Excess Gas: Ginger is a very strong carminative, meaning that it induces excess gas to leave the body. Excess gas does more than leave you in an uncomfortable situation if you can’t hold your gas to yourself, it can also be a dangerous situation for your health. Too much gas built up in your system can force upwards and put pressure on delicate organs in the torso. A carminative like ginger forces the gas down and out in a healthy way, and also prevents additional gas from building up again.
Digestion: Ginger has been discovered to be a facilitator of the digestive process. The elevated sugar levels after a meal may cause the stomach to reduce its natural rate of emptying its contents. Ginger helps in regulating high sugar levels that may disrupt digestion and soothe the stomach, thus, maintaining its regular rhythm. Along with that, ginger has a number of compounds that improve the absorption of nutrients and minerals from the food we eat. This is why ginger is also frequently used as an appetizer or a aperitif, since it can stimulate the appetite while also preparing the digestive system for an influx of food. Ginger is popular in Asian countries as an appetizer or raw menu item for precisely that reason.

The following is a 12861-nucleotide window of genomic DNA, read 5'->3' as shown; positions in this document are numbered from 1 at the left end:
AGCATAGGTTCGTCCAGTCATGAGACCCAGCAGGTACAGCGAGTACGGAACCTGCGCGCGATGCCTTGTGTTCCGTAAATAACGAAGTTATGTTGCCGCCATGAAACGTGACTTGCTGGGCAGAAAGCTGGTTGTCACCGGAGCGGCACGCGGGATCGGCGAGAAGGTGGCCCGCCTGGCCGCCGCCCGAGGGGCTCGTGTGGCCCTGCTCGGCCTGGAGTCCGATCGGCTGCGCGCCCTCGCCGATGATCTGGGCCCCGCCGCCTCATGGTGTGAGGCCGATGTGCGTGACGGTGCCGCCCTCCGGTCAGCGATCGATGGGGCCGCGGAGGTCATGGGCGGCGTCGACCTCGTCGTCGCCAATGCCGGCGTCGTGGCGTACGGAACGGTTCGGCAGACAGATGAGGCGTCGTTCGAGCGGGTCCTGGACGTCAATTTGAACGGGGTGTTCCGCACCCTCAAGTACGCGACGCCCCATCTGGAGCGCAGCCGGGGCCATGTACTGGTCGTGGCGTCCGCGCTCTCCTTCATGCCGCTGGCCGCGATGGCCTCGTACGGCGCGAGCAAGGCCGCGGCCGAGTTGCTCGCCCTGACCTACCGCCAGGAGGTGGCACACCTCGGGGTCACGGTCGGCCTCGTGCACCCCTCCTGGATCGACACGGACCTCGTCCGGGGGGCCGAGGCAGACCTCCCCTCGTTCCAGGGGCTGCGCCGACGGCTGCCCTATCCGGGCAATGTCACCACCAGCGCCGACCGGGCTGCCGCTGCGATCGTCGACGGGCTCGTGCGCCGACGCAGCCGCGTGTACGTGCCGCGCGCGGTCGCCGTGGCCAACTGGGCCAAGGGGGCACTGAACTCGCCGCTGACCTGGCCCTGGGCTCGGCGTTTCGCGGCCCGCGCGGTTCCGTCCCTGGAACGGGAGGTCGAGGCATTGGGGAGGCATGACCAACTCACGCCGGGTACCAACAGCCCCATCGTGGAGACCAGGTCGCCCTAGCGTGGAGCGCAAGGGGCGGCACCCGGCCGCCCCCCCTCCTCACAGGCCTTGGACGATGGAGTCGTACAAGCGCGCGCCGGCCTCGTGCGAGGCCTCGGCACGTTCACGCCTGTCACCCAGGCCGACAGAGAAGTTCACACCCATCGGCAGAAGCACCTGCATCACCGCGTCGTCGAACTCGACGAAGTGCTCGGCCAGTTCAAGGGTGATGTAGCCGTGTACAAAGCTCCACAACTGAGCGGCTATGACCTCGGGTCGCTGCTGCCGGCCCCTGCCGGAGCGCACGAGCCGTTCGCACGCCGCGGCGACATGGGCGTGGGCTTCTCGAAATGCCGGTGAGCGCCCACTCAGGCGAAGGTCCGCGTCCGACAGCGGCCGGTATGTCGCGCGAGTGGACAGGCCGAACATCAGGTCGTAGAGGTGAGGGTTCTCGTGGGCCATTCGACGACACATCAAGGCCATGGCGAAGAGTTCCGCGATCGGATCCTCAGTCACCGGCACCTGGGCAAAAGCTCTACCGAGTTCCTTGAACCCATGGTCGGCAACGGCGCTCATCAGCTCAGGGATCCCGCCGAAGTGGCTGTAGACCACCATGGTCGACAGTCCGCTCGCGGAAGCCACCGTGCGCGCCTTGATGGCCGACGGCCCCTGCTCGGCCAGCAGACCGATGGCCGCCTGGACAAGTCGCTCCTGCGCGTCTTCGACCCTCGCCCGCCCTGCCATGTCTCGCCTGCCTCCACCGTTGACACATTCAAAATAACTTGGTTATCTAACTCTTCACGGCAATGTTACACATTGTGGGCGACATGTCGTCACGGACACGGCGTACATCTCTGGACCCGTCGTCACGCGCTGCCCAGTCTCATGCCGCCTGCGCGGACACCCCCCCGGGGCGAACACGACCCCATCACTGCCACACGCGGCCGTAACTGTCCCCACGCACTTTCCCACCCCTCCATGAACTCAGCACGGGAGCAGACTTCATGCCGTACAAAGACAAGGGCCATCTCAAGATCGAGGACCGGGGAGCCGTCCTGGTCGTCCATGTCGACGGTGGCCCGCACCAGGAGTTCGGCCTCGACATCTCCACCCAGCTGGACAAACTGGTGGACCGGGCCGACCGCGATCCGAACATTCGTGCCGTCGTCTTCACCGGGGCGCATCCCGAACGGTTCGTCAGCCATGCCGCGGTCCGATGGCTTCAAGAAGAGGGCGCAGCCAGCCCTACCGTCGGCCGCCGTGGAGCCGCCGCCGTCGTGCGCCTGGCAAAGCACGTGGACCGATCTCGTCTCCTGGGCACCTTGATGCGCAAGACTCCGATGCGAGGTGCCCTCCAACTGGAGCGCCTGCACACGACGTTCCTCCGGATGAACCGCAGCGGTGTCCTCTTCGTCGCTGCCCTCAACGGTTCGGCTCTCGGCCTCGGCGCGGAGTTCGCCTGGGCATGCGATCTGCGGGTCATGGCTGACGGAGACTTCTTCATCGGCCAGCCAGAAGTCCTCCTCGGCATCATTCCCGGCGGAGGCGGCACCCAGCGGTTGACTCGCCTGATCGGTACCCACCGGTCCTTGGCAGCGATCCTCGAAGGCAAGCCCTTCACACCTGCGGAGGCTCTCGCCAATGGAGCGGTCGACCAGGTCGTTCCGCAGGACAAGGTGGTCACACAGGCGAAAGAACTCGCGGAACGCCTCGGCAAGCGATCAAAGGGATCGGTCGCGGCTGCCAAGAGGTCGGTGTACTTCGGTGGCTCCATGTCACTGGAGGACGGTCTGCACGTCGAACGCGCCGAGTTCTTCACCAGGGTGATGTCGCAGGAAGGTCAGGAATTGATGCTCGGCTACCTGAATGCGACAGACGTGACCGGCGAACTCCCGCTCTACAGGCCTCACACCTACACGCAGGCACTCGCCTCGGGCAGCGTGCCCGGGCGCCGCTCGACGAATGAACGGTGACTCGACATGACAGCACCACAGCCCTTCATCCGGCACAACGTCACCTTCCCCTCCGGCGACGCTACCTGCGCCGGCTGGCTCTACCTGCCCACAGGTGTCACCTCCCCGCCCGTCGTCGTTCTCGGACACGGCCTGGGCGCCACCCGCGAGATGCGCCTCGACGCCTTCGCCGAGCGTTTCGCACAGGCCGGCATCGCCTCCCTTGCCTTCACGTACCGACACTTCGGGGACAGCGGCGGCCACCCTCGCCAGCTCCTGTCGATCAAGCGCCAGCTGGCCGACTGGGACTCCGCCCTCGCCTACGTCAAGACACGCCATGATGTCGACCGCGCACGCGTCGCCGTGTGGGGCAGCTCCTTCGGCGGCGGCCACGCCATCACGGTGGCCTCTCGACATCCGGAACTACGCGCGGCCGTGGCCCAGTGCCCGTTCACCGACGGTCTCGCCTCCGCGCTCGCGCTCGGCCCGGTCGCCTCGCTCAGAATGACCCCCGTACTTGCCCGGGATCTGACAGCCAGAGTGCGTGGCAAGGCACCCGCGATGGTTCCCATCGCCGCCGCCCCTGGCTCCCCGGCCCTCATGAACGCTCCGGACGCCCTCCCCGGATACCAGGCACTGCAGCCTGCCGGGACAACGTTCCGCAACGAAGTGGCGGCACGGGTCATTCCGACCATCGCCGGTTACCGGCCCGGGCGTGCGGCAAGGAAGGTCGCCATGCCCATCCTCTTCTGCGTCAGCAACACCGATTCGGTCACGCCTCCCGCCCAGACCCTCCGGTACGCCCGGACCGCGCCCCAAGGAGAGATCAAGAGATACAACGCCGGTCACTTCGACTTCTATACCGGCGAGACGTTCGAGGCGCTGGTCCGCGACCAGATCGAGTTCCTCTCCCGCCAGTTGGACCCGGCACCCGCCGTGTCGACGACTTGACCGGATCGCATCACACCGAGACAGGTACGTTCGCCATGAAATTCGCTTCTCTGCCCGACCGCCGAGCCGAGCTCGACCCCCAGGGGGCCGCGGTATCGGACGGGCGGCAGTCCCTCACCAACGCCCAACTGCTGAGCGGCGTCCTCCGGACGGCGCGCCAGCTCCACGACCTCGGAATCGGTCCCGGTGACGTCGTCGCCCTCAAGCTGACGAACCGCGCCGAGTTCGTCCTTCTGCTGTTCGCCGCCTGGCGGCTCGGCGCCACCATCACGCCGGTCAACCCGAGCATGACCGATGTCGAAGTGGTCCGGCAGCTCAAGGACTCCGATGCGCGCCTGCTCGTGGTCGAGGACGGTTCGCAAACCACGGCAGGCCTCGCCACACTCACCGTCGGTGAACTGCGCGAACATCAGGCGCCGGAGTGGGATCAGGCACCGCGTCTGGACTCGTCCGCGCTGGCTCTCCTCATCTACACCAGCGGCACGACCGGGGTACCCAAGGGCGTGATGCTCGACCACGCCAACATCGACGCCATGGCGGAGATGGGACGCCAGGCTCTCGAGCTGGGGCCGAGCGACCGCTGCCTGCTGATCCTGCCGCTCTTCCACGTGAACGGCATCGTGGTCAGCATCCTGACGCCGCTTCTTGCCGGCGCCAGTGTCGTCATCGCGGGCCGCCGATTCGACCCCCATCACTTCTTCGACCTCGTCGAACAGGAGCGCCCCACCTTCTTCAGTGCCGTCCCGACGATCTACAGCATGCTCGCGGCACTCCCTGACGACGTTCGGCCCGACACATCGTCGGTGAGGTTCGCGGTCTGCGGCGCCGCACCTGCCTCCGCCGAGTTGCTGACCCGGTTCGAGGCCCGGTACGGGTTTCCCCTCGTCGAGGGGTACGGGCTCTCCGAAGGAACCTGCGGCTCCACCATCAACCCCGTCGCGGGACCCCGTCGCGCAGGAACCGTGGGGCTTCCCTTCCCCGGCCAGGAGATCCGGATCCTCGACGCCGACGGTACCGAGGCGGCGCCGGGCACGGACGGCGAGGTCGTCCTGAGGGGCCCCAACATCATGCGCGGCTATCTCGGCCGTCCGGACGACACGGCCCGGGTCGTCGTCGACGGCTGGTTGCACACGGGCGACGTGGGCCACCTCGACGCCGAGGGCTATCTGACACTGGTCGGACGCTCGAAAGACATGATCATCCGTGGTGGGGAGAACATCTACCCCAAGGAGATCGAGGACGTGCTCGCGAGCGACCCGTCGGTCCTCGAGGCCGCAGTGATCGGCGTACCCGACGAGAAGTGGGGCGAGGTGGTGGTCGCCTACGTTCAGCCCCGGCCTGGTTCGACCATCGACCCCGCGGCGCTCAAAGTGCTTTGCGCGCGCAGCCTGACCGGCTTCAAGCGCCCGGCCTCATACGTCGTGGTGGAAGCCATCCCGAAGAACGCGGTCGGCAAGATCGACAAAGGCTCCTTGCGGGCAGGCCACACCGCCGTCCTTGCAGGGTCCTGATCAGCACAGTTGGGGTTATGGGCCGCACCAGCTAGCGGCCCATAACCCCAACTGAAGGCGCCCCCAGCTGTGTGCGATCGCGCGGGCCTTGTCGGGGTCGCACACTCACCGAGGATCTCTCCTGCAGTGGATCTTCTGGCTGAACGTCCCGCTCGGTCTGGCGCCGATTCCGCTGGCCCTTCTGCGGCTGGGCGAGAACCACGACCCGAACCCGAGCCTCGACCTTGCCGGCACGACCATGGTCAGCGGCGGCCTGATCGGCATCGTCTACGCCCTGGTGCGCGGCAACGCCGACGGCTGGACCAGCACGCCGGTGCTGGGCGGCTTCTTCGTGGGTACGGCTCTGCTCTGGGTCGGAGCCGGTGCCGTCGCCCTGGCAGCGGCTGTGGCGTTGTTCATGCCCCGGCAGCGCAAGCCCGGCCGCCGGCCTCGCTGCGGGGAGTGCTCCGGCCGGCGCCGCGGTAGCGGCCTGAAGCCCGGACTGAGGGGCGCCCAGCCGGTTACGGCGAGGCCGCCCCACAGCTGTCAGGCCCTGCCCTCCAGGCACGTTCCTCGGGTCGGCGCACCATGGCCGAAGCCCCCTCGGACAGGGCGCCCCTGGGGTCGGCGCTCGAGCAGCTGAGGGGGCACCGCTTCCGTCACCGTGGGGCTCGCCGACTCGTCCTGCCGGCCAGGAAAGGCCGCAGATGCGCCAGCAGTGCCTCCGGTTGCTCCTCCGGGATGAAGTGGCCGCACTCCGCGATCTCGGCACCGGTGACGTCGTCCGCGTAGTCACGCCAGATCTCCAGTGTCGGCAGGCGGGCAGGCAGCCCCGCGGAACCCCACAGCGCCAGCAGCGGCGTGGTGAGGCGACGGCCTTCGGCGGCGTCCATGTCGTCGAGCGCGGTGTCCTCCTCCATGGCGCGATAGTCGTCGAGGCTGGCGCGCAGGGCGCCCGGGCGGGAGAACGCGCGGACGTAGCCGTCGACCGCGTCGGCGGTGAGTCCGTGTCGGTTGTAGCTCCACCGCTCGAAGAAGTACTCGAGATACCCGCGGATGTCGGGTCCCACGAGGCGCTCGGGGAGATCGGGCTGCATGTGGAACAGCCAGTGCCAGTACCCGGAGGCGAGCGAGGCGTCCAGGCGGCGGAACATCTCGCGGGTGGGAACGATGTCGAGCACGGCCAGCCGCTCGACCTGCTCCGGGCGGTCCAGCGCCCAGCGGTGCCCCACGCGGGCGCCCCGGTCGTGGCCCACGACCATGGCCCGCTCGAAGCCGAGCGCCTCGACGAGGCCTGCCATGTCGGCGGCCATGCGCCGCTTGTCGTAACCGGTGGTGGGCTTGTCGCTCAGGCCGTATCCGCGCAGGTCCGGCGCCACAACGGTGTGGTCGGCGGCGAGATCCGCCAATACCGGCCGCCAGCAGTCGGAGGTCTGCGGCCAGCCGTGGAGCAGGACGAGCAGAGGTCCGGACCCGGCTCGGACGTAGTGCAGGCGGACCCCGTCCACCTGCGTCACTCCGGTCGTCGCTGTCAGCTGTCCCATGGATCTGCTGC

Prevents Cancer: One of the most exciting developments in the discussion of ginger and its impact on human health has been the positive correlation between the organic compounds in ginger and the prevention of cancer. Gingerols, those same compounds which give ginger its anti-inflammatory qualities, have also been shown to prevent carcinogenic activity in the colon that can lead to colorectal cancer. This is yet another way that ginger benefits the gastrointestinal system, making it such a perfect addition on the side of every meal. However, more recent studies have also connected these gingerols to apoptosis in ovarian cancer cells, thereby reducing tumors and the growth of cancerous cells, without harming the healthy cells around them.